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Are hypoallergenic dogs just a myth? Bad news for Bo Obama.

First daughters' best friend Bo is definitely cute, but is he allergy-proof? (Photo by Roger L. Wollenberg-Pool/Getty Images)

First daughters' best friend Bo is definitely cute, but is he allergy-proof? (Photo by Roger L. Wollenberg-Pool/Getty Images)

Myth:  Bo Obama, The White House Dog, is hypoallergenic. 

When the Obamas brought the Portuguese Water dog into their family fold in 2009, his so-called "hypoallergenic" breed was a selling point for allergy-prone first daughter Malia. Now Bo may be riding on his cuteness, rather than his breed's allergy-friendly label. 

Reality: "Hypoallergenic" dogs may not be allergy-proof.

A new study published in theAmerican Journal of Rhinology and Allergy suggests that "hypoallergenic" dog breeds don't make a difference forpeople with dog allergies. 

"We found no scientific basis to the claim hypoallergenic dogs have less allergen," says Christine Cole Johnson, Ph.D., MPH, chair of Henry Ford's Department of Public Health Sciences and senior author of the study in a statement to press. "The idea that you can buy a certain breed of dog and think it will cause less allergy problems for a person already dog-allergic is not borne out by our study."

In what's believed to be the first study of its kind, Henry Ford Hospital researchers collected dust samples from 173 homes with a variety of 60 different dog breeds. Eleven of those breeds fell into the "hypoallergenic" category as specified by breeders. But when researchers analyzed their allergen samples, they found no real statistical difference between the dog breeds. While the study only looked at one type of major dog allergen, and the study faced variables in terms of time spent with each animal, the research suggests the "hypoallergenic dog" may just be another Bigfoot. 

Myth: Dogs who shed more are more likely to cause allergies.
Reality: Pet fur isn't necessarily linked to pet allergens.

Several breeds, including the
 Obamas' Portuguese Water Dog, Schnauzers and Poodles, have been given the hypoallergenic stamp because they shed less. Christina Duffney-Carey, spokesperson for American Kennel Club, tells the New York Times, "there are many breeds with consistent and predictable coats that we suggest for allergy sufferers. These breeds have nonshedding coats, which produce less dander."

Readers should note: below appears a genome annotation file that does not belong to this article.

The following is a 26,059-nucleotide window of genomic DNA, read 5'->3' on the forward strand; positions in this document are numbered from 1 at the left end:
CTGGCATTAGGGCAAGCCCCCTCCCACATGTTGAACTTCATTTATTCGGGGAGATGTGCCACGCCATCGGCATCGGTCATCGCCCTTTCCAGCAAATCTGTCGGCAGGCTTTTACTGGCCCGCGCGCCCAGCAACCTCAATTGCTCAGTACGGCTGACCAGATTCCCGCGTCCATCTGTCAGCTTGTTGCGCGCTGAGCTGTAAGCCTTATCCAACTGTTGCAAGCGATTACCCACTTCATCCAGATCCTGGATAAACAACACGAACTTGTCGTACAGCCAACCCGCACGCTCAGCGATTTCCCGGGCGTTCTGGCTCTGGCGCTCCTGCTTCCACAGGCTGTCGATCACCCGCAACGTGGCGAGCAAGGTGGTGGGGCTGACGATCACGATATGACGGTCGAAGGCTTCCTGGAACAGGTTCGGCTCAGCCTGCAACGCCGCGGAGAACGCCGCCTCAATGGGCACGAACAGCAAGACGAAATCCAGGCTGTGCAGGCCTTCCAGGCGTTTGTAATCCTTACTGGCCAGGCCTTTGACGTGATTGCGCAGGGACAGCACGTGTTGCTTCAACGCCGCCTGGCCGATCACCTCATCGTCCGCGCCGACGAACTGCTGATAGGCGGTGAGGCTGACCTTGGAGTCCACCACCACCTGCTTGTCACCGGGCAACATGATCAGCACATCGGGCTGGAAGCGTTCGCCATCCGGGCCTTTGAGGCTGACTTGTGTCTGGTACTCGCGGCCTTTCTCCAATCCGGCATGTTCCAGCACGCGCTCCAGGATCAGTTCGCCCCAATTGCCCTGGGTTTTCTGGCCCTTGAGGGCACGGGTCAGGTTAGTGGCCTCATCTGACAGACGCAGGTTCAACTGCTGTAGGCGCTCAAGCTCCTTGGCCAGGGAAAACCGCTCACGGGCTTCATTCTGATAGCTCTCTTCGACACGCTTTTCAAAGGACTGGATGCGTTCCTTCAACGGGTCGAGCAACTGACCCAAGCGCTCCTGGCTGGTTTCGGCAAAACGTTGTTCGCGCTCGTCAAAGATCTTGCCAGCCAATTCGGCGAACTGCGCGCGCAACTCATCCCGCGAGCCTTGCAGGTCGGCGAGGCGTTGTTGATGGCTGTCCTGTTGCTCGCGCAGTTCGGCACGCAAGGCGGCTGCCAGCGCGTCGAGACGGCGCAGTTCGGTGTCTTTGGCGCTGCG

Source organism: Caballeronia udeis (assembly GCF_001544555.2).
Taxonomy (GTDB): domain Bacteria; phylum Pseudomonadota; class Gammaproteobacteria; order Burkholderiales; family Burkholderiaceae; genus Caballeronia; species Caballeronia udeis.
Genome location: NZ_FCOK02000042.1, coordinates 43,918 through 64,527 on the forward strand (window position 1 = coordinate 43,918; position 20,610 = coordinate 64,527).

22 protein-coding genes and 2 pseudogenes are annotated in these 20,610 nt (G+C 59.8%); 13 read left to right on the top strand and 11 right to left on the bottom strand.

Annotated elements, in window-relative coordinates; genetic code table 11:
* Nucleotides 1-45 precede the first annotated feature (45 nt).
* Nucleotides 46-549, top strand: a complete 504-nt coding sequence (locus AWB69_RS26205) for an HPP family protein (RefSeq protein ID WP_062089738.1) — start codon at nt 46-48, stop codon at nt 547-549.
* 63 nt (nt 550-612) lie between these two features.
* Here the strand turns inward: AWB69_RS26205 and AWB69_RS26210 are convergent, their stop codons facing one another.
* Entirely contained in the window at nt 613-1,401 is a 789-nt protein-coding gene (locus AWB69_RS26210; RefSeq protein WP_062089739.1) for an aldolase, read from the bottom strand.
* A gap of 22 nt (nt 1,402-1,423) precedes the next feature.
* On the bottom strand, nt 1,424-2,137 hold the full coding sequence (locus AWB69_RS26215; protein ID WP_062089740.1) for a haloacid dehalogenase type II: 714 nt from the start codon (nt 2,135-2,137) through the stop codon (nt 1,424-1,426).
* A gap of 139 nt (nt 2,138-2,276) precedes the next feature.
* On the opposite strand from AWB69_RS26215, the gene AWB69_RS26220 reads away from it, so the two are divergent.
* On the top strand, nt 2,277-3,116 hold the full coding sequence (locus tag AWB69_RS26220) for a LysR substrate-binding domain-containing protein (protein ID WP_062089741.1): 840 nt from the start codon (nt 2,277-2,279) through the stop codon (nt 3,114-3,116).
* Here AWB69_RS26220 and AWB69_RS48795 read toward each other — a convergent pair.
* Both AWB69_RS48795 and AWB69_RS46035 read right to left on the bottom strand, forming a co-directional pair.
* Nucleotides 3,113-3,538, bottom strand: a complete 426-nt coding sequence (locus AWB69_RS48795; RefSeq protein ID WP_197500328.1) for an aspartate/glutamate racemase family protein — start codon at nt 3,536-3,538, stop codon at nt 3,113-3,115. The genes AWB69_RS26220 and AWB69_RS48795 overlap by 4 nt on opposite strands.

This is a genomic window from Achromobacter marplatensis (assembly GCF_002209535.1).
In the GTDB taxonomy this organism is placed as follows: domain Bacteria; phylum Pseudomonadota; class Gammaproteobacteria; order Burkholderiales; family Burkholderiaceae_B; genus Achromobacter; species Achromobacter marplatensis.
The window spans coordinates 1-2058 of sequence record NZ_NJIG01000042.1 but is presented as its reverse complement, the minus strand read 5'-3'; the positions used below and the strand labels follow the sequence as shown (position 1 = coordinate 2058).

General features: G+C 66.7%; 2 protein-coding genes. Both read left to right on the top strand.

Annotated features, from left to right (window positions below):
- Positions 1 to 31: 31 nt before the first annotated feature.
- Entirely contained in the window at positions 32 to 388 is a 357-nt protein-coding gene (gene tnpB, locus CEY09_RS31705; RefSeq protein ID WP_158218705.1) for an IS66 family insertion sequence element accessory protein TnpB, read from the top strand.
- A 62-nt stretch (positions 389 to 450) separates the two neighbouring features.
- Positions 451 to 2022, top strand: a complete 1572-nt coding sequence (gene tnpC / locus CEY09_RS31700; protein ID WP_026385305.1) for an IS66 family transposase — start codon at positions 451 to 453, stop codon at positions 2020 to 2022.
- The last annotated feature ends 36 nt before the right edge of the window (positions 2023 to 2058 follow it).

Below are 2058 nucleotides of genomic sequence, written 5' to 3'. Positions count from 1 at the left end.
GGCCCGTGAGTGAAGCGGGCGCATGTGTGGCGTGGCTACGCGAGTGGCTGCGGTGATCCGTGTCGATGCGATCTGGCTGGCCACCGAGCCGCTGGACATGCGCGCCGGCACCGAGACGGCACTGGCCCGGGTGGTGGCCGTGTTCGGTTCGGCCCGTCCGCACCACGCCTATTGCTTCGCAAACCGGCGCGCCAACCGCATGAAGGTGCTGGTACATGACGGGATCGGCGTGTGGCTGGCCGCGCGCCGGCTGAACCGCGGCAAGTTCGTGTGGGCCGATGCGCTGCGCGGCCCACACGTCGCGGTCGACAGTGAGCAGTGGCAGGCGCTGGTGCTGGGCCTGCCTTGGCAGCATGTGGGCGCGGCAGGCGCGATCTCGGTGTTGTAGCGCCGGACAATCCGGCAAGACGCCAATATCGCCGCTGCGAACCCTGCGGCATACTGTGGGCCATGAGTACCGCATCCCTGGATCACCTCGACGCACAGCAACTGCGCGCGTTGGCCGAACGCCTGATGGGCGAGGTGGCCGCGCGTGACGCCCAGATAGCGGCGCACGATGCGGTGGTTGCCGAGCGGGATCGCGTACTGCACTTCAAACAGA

But fur isn't necessarily the purveyor of pet allergens. This new study conducted by Henry Ford Hospital's team of researchers looked specifically at the allergen Can F1. 

"Can F1, one of the major dog allergens, is found in dogs' saliva," says Ganesa Wegienka and epidemiologist and one of the co-authors of the study.  "I think that people think that allergies have to do with a dog's coat or dander, but I'm not sure how [saliva] relates to shedding and dander."

In fact, a dog's saliva can trigger many of the major symptoms that pet allergy sufferers face, like itchy, watery eyes, stuffy noses, hives or even exacerbation in asthma sufferers.

Myth: All pet-related allergies are caused by pet allergens.
Reality: It's not always your pet's fault.

Sometimes an allergic reaction to other environmental factors causes a deceptively pet-provoked attack. "Say for example, your child is allergic to peanuts, and they're visiting with neighbor's dog who just had a peanut biscuit, contact with the dog's saliva could trigger an attack,"  explains Wegienka. "Another example is if the dog is out running in the grass and you have grass allergies it could be the environmental contaminate on the fur, not actually an allergic reaction to a pet allergen." Wegienka suggests getting tested for specific types of allergies to identify the symptom triggers, before you blame your pooch. 

Myth: People with allergies should now ditch their hypoallergenic dog.
Reality: Pet allergies are treatable. 

Wegienka acknowledges that allergies can be very serious, but they're also manageable with the help of a board-certified allergist.  "They'll take a history, identify the allergies, help develop a plan for managing your symptoms, or an avoidant strategy," she says.

For many people, an allergy shot does the trick. "They may take up to 6 months to see an initial symptom change, but they do work for many people." 

Another reason to keep your pet around: They may be good for warding off allergies. Wegienka and her fellow researchers also found that infants who live with dogs and cats may be less likely to develop allergies to those pets later in life.  One theory is that early exposure builds up immunity to that type of pet. 

As for Bo Obama, Malia's best friend and possible allergy agitator, Wegienka isn't suggesting impeachment. "I'm sure they have access to the best healthcare and their children have seen board-certified allergists," says Wegienka. "Dogs are wonderful and I hope the family enjoys him."


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